Bee Roots for 2023-09-28

The table provides clues for the roots of words in today's NY Times Spelling Bee. You're responsible for prefixes, suffixes, tense changes, plurals, doubling consonants before suffixes, and alternate spellings of roots. An exception: since Sam won't allow S, when the root contains an S, the clue may be for a plural or suffixed form. "Mice" for example. If a clue isn't self-explanatory, try googling it. The TL;DR about the site comes after the table.

Past clues are available here

Today's puzzle
  • Letters: I/GHNPUW
  • Words: 34
  • Points: 209
  • Pangrams: 1
Source: Wikipedia

Table content

  • with first two letters of answer and length
answers coveredanswer's first two lettersanswer's lengthclue for root (answer may need prefix, suffix, tense change, alt spelling, ...)
1GI7Live performance by or engagement for a musician or group, especially playing pop or jazz; noun/verb
1GI7Clear alcoholic spirit flavored with juniper berries; or card game
1GU7Lethal weapon that shoots bullets; slang term for someone who uses it (hired …), noun/verb
1HI4Opposite of low; or greater than normal (… definition TV), or stoned (… as a kite), adj.
1HI7Door fastener to frame that lets it swing open & closed, noun/verb
1HU7Put your arms around someone, verb/noun
1IN6A baseball game is divided into 9 of these
1NI4Near, archaic (“Repent, the end is …!”)
1NI7Pinch, squeeze, or bite sharply, verb/noun
1PI7Animal that is the source of bacon, noun/verb
1PI7Thin piece of metal with a sharp point at one end, used especially for securing fabric, noun/verb
1PI6Evergreen tree with cones, noun; or to long for, verb
2PI4,7Query a computer to determine connection speed; or get a sonar hit; or first word of informal name for table tennis
1PI5Poster of a sex symbol ("model" or "girl"), or how you tack it to the wall, compound
1PI6Copper or plastic tube that carries water, noun; or to move liquid in one, verb; decorate a cake with icing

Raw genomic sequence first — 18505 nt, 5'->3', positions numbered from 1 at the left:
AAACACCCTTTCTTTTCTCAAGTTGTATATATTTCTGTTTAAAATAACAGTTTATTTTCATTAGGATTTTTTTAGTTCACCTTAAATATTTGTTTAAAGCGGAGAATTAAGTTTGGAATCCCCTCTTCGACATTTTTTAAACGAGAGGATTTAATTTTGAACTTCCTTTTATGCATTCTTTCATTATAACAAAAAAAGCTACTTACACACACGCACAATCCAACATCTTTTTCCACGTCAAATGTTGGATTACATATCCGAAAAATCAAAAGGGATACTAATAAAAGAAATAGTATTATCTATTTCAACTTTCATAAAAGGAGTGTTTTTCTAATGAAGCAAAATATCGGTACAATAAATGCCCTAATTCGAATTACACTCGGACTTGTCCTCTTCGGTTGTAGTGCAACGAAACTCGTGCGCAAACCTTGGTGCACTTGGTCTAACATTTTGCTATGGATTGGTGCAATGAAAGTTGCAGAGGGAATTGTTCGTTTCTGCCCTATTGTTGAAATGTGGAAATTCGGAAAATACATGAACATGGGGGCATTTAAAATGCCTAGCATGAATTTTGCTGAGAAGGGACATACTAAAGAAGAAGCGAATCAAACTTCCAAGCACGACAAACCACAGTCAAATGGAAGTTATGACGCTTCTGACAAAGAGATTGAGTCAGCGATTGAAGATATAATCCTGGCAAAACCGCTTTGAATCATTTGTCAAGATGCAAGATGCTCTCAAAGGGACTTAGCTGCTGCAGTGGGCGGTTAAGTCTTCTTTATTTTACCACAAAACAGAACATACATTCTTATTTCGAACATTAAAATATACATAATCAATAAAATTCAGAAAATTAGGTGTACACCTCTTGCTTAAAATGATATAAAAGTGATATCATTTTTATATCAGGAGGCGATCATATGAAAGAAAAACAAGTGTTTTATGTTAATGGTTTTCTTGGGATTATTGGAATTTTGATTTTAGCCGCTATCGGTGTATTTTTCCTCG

1PI6Fosse musical about Charlemagne’s son, or apple variety
1PU7Joke exploiting different meanings of a word or its homophones, noun/verb
1UN9Door fastener to frame that lets it swing open & closed, noun/verb
1UN5Joint that connects your leg to the rest of your body, noun; or the fruit of a rose, noun; or following the lastest fashion, adj.
2UN5,9Thin piece of metal with a sharp point at one end, used especially for securing fabric, noun/verb
1UP6Toward a higher place, position, or volume (turn … the music), adv./prep./adj./noun/verb
1WH7Long, high-pitched complaining cry (“You want some cheese with that…?”)
1WH8Complain persistently and peevishly (British)
2WH4,8A strip of leather fastened to a handle, noun/verb
1WH8Defeat decisively, slangily
1WI7Head covering made of hair
1WI7Be victorious in a game or battle
1WI6Fermented grape juice, (Merlot, e.g.), noun/verb
2WI4,7What birds, bats, & planes use to fly
1WI6Clean or dry something by rubbing it with a cloth, a piece of paper, or a hand, verb; or a pre-moistened cleaning cloth, noun

About this site

This site provides clues for a day's New York Times Spelling Bee puzzle. It follows in Kevin Davis' footsteps. The original set of 4,500 clues came from him, and they still make up about three quarters of the current clue set.

The "Bee Roots" approach is to provide explicit clues for root words, not every word. As logophiles, we are pretty good at putting on prefixes and suffixes, changing tense, and forming plurals (including Latin plurals!). The clues cover root words, arranged alphabetically by root word, with a count of words in the puzzle that come from each root. For example, if a puzzle includes ROAM and ROAMING, there will be a clue for ROAM and a count of 2. The root may not appear in the puzzle at all; for example, the 2021-07-23 Bee included ICED, DEICE, and DEICED. For such a puzzle, the clue would be for ICE with a word count of 3.

The Bee Roots approach involves judgement sometimes. For example, if a puzzle includes LOVE, LOVED, and LOVELY, how many roots are needed to cover them? LOVE and LOVED share the root LOVE, certainly, but LOVELY is tricky. LOVE is part of its etymology, but by now, the word means "exquisitely beautiful," which is a lot farther from the meaning of LOVE than swithcing to past tense. I'm inclined to treat LOVE and LOVELY as separate roots. You may not agree, which is fine. Another thing we logophiles share is a LOVE of arguing about words on Twitter.

A few words can have one meaning as a suffixed form and another as a stand-alone word. EVENING, for example. In those cases I will use the meaning that I think is more common.

One last complication, until another one pops up: a few roots have multiple spellings, for example LOLLYGAG and LALLYGAG. Depending on the day's letters, and maybe even the editor's whims, one or both could be in the puzzle's answer list. With such roots, you could see a word count of 2, even if there are no applicable prefixes or suffixes.

I will do my best to keep this site up to date and helpful (I hope). Check it out, and tweet feedback to @donswartwout Tweet to @donswartwout